THE DIGITAL REPOSITORY FOR THE BLACK EXPERIENCE
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George E. Johnson, Sr. was born in Mississippi on June 16, 1927, in a three-room sharecropper’s shack. Following his parent’s separation, Johnson moved to Chicago with his mother, Priscilla, in 1929. Johnson began working shining shoes at the age of eight while attending Doolittle Elementary School. He then attended Wendell Phillips High School for three years before quitting to work full-time.
Johnson worked during the day as a busboy, and in the evenings he set pins in a bowling alley. In 1944, he went to work for S.B. Fuller, a black-owned cosmetics firm, as a production chemist. In 1954, at the encouragement of Herbert Martin, a German-born chemist at S.B. Fuller, Johnson left the company and founded Johnson Products, focusing on the African American male hair care market. The seed money for the company came from a loan of $500 that had been earmarked as a vacation loan. Within three years, Johnson Products found success in the women’s hair care market with the development of Ultra Sheen, a revolutionary hair straightener that could easily be used in the home. Over the next few decades, Johnson Products continued to grow, focusing its efforts on not only creating quality products, and also on training cosmetologists on proper usage. In 1964, Johnson founded Independence Bank, and during the 1960s he became the exclusive sponsor behind the nationally syndicated dance show Soul Train. In 1971, Johnson Products became the first African American-owned company to be listed on the American Stock Exchange. That same year, Johnson became the first African American to serve on the board of directors of Commonwealth Edison.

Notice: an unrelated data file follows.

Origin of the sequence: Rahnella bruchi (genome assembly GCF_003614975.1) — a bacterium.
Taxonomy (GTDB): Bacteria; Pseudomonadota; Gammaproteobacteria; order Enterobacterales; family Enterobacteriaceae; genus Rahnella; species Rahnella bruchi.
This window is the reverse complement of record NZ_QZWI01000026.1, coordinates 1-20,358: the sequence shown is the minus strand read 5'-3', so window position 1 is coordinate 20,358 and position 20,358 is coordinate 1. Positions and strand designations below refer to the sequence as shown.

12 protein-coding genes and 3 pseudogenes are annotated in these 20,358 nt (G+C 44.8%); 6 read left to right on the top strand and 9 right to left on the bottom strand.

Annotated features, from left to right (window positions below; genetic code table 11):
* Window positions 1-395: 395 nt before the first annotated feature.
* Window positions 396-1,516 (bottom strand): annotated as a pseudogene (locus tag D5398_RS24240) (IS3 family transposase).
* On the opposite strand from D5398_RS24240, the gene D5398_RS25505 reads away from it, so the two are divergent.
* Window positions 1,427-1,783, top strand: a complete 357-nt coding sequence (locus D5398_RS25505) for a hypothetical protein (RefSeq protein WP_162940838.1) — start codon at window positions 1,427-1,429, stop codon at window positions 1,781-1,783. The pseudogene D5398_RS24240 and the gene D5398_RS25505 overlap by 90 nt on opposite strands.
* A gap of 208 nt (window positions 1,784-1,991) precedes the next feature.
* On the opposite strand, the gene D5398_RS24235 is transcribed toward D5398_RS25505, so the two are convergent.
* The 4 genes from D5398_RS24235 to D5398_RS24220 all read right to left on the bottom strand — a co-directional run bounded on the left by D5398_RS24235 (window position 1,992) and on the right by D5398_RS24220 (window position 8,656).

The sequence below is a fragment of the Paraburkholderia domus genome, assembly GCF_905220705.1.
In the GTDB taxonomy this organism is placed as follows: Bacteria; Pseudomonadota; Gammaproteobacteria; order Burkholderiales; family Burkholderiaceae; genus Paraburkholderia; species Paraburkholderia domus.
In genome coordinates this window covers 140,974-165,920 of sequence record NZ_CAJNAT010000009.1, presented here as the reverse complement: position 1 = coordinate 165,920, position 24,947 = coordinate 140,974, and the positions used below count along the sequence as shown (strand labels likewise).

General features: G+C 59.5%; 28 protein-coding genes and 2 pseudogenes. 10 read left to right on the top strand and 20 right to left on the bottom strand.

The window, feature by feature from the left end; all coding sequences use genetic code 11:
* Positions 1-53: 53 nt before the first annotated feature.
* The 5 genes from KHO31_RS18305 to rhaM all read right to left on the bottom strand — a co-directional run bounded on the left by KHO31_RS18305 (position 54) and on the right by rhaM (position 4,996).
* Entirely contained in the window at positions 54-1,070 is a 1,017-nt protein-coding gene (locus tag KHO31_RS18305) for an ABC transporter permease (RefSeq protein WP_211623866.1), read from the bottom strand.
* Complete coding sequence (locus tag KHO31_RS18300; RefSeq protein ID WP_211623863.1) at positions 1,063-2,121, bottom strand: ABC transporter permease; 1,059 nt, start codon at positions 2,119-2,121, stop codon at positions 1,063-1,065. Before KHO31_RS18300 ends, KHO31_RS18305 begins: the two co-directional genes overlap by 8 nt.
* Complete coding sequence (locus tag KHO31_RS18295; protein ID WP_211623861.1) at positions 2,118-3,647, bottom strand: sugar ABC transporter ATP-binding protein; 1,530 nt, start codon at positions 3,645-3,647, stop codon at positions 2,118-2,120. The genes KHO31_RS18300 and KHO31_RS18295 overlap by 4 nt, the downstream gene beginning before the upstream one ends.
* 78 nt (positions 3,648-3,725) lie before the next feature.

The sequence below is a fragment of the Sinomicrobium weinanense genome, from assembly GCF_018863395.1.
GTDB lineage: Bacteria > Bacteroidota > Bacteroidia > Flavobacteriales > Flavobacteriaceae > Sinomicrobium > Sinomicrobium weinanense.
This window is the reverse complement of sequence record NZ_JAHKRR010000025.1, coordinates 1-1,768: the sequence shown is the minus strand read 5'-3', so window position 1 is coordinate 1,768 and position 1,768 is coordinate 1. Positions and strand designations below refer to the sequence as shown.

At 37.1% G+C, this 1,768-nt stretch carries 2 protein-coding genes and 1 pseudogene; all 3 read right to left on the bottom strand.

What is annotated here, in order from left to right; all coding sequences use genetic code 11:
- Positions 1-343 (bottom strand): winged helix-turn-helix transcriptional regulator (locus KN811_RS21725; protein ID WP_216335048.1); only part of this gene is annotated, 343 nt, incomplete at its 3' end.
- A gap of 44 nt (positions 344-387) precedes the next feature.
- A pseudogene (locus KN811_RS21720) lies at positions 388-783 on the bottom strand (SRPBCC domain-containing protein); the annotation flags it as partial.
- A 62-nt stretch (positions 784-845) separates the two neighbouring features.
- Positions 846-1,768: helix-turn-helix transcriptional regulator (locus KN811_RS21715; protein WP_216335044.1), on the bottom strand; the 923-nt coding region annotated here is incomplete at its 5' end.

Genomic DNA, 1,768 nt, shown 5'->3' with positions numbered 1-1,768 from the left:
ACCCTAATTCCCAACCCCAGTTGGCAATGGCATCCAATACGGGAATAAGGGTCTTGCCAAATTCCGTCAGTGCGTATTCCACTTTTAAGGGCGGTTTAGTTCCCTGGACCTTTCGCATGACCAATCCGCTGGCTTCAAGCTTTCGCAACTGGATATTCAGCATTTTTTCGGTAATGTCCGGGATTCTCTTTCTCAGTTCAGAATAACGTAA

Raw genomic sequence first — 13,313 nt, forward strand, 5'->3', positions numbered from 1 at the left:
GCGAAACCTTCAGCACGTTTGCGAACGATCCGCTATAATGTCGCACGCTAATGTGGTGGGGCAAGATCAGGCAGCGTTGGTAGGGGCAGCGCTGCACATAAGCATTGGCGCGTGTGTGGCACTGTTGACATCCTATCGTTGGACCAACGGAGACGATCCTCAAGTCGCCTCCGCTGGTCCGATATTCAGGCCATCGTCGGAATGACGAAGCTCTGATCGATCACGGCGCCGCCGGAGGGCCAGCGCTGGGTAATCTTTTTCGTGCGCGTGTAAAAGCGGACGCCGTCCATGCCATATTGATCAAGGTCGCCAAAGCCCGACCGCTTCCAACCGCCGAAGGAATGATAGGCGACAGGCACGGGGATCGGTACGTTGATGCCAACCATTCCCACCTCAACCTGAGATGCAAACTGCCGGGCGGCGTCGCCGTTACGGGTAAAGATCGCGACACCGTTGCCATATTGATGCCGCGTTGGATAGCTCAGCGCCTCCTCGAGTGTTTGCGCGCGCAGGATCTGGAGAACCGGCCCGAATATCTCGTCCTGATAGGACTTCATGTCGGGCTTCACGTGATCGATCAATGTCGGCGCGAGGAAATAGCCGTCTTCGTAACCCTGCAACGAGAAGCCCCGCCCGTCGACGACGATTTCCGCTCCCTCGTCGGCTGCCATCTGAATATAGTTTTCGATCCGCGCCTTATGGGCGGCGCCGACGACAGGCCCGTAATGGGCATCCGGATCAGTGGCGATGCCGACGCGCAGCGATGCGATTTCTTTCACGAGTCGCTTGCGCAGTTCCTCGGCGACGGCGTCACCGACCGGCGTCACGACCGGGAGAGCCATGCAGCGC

In the mid-1980s, more and more competitors began entering the African American hair care industry and the Federal Trade Commission forced Johnson Products to put warning labels on lye-based products, without requiring Revlon to do the same. In 1989, Johnson and his wife of thirty-nine years, Joan, divorced. As a part of the divorce settlement, Johnson transferred 49.5 percent of the company over to her. Their son, Eric, took over the reins, but left the company in 1992, and the company was sold to IVAX for $61 million the following year. In 1995, Johnson and Joan remarried, and in 1998, Carson Products bought the company.
During the course of his career, Johnson received numerous honors. Ebony magazine awarded him with its American Black Achievement Award in 1978, and in 1979 Johnson received the public service award of the Harvard Club for the work of the George E. Johnson Foundation and the George E. Johnson Educational Fund. He has been active with a number of civic organizations, as well, including the Chicago Urban League, the Lyric Opera, Northwestern Memorial Hospital and Operation PUSH.